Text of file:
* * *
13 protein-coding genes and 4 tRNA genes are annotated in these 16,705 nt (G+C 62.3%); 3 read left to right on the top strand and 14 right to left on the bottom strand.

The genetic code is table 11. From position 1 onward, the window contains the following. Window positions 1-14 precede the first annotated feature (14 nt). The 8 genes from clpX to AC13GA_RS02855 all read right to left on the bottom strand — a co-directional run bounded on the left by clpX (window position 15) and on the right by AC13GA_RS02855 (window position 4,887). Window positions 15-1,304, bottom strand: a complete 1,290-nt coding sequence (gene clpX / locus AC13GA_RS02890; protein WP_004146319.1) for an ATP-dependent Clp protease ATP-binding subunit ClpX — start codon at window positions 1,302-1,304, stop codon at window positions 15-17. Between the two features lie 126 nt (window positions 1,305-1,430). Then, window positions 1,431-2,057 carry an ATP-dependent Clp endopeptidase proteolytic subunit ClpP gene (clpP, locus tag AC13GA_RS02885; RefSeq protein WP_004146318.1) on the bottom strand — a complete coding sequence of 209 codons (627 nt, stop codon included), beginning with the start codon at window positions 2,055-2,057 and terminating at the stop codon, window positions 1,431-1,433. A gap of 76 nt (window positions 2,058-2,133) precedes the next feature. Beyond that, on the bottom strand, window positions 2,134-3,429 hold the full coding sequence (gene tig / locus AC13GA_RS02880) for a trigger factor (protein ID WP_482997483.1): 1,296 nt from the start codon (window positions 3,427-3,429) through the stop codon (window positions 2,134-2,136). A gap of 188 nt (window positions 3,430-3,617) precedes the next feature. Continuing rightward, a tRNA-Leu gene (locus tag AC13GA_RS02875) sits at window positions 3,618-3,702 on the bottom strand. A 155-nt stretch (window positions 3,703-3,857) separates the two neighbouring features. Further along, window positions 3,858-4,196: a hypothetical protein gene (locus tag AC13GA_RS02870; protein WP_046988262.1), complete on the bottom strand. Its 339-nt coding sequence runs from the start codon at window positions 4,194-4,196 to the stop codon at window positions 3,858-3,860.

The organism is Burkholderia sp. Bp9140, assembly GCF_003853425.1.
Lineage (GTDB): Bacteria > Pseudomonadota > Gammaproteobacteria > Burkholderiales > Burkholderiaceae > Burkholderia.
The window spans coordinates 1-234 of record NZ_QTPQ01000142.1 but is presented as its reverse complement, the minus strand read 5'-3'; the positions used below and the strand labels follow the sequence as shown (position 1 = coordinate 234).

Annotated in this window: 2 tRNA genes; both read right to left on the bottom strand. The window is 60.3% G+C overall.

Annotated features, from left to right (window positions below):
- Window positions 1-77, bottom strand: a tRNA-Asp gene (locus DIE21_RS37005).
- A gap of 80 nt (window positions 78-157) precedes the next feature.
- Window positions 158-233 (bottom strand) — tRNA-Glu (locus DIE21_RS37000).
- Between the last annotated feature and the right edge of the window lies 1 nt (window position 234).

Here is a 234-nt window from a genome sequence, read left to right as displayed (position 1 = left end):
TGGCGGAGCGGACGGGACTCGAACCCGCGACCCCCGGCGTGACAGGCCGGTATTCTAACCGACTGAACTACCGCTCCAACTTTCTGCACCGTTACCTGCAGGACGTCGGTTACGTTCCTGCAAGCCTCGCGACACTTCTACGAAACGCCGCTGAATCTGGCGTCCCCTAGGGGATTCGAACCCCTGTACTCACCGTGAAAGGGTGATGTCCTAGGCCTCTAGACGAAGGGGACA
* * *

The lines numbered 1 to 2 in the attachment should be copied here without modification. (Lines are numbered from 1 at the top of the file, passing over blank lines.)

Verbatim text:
13 protein-coding genes and 4 tRNA genes are annotated in these 16,705 nt (G+C 62.3%); 3 read left to right on the top strand and 14 right to left on the bottom strand.

The genetic code is table 11. From position 1 onward, the window contains the following. Window positions 1-14 precede the first annotated feature (14 nt). The 8 genes from clpX to AC13GA_RS02855 all read right to left on the bottom strand — a co-directional run bounded on the left by clpX (window position 15) and on the right by AC13GA_RS02855 (window position 4,887). Window positions 15-1,304, bottom strand: a complete 1,290-nt coding sequence (gene clpX / locus AC13GA_RS02890; protein WP_004146319.1) for an ATP-dependent Clp protease ATP-binding subunit ClpX — start codon at window positions 1,302-1,304, stop codon at window positions 15-17. Between the two features lie 126 nt (window positions 1,305-1,430). Then, window positions 1,431-2,057 carry an ATP-dependent Clp endopeptidase proteolytic subunit ClpP gene (clpP, locus tag AC13GA_RS02885; RefSeq protein WP_004146318.1) on the bottom strand — a complete coding sequence of 209 codons (627 nt, stop codon included), beginning with the start codon at window positions 2,055-2,057 and terminating at the stop codon, window positions 1,431-1,433. A gap of 76 nt (window positions 2,058-2,133) precedes the next feature. Beyond that, on the bottom strand, window positions 2,134-3,429 hold the full coding sequence (gene tig / locus AC13GA_RS02880) for a trigger factor (protein ID WP_482997483.1): 1,296 nt from the start codon (window positions 3,427-3,429) through the stop codon (window positions 2,134-2,136). A gap of 188 nt (window positions 3,430-3,617) precedes the next feature. Continuing rightward, a tRNA-Leu gene (locus tag AC13GA_RS02875) sits at window positions 3,618-3,702 on the bottom strand. A 155-nt stretch (window positions 3,703-3,857) separates the two neighbouring features. Further along, window positions 3,858-4,196: a hypothetical protein gene (locus tag AC13GA_RS02870; protein WP_046988262.1), complete on the bottom strand. Its 339-nt coding sequence runs from the start codon at window positions 4,194-4,196 to the stop codon at window positions 3,858-3,860.